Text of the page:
TG Cid 12:08, 5 July 2009 (MDT)[edit]

Perhaps they made it with the idea that you were supposed to be the paragon of all that is good, but it really didn't do that to the extent that it justified cutting the party's combat options off at the ankles. To the extent of my knowledge, the paladin not only must not commit an evil act him/herself, but they also cannot be an accessory to such an act. This basically seems to ensure that everyone in a paladin's party has to be as goody-goody-two-shoes as he is. Otherwise, when your rogue slips some poison on his weapon and prepares to sneak attack the big bad villain, your paladin will jump out and say, "Poison is for cowards. I challenge you to an honor duel!" right before he gets shanked in the back. Giving a paladin a code of conduct is making him the everpresent hindrance and spoilsport of a party, at least until someone gets the sense to cut his throat (that was my suggestion to my party that suffered from Paladin Cancer).

I would rather have an SRD fighter (and that's saying something), or at least switch the paladin to blackguard ASAP so that the rules don't apply (my group's final solution).

TheWarforgedArtificer 12:18, 5 July 2009 (MDT)[edit]

For what it's worth, I agree with the above IP. The only problem with the paladin's code of conduct was that it wasn't specified, but his solution to that is pretty clever. I may use it myself.

TK-Squared 12:55, 5 July 2009 (MDT)[edit]

Additionally, a paladin’s code requires that she respect legitimate authority, act with honor (not lying, not cheating, not using poison, and so forth), help those in need (provided they do not use the help for evil or chaotic ends), and punish those who harm or threaten innocents.
—Code of Conduct, Paladin

It is specified.

TheWarforgedArtificer 12:59, 5 July 2009 (MDT)[edit]

I meant specified like he specified it, a 10-point list of the exact things the paladin must uphold. Note that the thing you quoted says "and so forth", which leaves it slightly ambiguous. That's what I meant.

TK-Squared 13:05, 5 July 2009 (MDT)[edit]


  1. Authority!
  2. Honour!
  3. Virtue!
  4. Purity!
  5. Truth!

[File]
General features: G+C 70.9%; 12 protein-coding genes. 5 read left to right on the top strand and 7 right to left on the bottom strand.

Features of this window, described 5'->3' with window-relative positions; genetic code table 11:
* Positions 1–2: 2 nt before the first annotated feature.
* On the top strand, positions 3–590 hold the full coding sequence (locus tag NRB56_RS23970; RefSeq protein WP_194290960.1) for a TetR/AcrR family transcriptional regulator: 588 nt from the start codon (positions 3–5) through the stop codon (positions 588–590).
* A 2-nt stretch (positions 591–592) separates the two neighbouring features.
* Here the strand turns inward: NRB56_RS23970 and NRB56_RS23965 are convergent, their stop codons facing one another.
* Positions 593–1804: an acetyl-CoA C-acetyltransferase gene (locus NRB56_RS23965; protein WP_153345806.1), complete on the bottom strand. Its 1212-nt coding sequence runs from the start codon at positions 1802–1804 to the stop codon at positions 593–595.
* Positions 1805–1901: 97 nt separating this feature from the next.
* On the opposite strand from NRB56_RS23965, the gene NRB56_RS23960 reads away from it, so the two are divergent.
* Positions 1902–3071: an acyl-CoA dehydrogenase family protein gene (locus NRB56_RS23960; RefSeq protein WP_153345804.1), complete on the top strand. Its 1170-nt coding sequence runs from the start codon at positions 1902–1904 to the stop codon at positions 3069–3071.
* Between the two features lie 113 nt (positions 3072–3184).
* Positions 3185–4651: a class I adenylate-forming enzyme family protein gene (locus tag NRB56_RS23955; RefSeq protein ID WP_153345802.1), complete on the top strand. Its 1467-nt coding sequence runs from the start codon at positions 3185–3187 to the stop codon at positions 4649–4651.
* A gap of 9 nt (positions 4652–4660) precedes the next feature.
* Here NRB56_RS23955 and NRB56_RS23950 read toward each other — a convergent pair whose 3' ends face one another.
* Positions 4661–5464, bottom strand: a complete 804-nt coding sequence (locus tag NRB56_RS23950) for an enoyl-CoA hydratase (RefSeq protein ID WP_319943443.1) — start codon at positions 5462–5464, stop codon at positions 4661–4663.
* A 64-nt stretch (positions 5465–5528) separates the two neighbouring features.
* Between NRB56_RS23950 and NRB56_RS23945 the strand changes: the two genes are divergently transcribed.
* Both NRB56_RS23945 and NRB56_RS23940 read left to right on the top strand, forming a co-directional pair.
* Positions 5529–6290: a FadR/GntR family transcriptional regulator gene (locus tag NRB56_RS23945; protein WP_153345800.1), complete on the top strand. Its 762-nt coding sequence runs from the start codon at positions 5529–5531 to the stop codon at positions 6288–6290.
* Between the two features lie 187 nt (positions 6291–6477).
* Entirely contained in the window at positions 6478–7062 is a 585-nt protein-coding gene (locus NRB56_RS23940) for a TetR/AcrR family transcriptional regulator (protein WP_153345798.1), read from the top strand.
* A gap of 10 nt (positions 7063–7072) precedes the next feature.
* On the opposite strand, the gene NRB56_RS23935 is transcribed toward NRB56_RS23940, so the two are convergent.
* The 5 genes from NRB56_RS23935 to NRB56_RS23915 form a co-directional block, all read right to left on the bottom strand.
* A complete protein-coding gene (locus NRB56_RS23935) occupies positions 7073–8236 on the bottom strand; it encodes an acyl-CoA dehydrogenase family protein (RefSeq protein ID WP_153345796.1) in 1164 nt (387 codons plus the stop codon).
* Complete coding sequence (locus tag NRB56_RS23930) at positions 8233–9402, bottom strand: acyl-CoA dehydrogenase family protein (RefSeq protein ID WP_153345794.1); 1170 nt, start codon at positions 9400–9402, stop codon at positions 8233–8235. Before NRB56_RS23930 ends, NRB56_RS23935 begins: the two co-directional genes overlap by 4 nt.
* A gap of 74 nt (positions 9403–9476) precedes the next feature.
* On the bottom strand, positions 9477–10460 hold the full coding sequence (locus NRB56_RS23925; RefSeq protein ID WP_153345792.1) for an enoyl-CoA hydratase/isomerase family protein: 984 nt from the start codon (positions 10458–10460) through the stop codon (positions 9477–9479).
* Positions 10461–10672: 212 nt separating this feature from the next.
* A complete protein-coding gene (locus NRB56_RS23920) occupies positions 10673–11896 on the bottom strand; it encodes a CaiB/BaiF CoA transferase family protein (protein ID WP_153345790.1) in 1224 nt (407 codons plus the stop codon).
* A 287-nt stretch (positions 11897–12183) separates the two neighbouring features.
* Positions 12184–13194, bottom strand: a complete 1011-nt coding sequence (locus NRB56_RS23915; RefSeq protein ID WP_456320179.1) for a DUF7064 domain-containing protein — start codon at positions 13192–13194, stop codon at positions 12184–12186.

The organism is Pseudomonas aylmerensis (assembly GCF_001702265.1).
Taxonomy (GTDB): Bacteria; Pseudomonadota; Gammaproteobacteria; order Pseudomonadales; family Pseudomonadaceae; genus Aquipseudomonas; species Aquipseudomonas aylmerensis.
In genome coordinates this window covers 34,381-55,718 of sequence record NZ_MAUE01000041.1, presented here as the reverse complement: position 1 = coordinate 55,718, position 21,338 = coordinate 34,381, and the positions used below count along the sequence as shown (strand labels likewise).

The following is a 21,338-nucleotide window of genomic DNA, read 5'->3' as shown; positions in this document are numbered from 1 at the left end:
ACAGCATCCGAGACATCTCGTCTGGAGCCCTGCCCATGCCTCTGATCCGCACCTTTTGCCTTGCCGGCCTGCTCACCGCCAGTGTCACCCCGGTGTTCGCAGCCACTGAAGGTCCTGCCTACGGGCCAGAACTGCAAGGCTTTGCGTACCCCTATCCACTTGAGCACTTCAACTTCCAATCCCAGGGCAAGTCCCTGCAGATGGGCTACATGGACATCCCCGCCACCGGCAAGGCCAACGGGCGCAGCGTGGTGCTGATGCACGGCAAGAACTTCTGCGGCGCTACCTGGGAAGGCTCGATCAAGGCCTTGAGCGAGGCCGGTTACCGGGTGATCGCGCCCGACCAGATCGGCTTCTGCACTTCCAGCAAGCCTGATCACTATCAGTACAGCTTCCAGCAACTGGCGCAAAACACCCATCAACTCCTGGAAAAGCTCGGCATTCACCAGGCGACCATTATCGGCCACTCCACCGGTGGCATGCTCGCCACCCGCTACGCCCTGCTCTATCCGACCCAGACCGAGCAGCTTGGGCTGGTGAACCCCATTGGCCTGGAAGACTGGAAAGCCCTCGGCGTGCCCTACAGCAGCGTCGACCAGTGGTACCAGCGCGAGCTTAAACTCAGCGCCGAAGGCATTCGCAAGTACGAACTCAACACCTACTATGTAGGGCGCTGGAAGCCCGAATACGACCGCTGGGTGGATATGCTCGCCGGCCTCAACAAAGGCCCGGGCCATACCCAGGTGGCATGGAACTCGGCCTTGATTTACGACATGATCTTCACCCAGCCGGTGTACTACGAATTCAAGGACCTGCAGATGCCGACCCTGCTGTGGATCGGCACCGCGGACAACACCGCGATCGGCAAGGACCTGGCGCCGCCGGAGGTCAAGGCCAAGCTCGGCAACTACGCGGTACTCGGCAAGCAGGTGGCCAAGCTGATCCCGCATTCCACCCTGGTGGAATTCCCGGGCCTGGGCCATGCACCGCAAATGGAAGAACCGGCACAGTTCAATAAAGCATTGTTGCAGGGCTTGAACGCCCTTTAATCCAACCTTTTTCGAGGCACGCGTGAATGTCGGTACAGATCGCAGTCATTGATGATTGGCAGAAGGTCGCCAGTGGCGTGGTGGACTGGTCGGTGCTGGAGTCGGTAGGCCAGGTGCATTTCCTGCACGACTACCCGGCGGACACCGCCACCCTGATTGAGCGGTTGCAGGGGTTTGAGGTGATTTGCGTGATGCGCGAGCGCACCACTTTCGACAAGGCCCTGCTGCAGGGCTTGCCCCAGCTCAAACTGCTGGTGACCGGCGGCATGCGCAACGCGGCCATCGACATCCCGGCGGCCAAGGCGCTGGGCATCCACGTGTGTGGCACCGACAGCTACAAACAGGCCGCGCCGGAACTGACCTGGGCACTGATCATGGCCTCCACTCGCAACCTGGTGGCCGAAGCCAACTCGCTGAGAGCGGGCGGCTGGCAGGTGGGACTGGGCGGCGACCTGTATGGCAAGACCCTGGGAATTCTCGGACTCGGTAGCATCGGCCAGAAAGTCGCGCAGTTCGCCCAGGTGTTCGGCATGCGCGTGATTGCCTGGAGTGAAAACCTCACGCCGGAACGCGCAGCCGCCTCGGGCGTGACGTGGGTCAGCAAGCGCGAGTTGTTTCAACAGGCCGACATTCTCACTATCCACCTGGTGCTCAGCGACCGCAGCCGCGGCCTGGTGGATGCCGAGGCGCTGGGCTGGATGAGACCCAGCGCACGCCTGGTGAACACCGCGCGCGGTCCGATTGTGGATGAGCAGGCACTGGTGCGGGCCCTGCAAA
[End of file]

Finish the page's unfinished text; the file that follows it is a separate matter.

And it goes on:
6. Hospitality!
  7. Judgement!

It's only a four part list.

TheWarforgedArtificer 13:13, 5 July 2009 (MDT)[edit]

Yeah, single words. Not specific/detailed enough for me (but that's just me ;) ).

TK-Squared 13:30, 5 July 2009 (MDT)[edit]


  1. Authority! Uphold the laws of the land. You are not exempt from any laws just because you are a divinely appointed being. Anyone found to be breaking the laws of a land should be subjugated to the appropriate punishment for the crime for the criminal system. No person is exempt from the law unless specified within the law!
  2. Piety! Show faith and belief in your divine lord and do right by him. Do your deeds in his name and never show shame in your religious beliefs. But, the world has multiple faiths. Do not slander another for their religious belief, unless they worship an evil god or belief.
  3. Honour! Always fight with honour and duty; do not strike an enemy that slumbers nor slay an unarmed opponent. A sporting chance is always fair in battle and mercy must always be given when asked for. Poisons and other such malarkey are distinctly dishonourable, as is murder and assassination.
  4. Virtue! As a beacon of good, you should always up hold your virtue and righteousness as a burning torch for others to follow. Never back down from evil and never surrender against an enemy that wishes to pervert justice. Turn not a blind eye and bring justice to the unlawful.
  5. Purity! Don't tap that ass if you're not bound by wedlock, or whatever sort of binding contract that is similar to marriage your deity has. Do not slander others and do not lose your innocence. You are bound by the laws even more than those you hunt; act as role model and be pure.
  6. Truth! Lies are the tools of evil and they are created to misguide and mislead people. Do not utter a single untruth, you must be truthful and freely give information that could prove vital. Whiles lies may misguide, the truth puts people onto the right path. If you speak the truth at all times, some may not accept it; but is their and they must deal with it.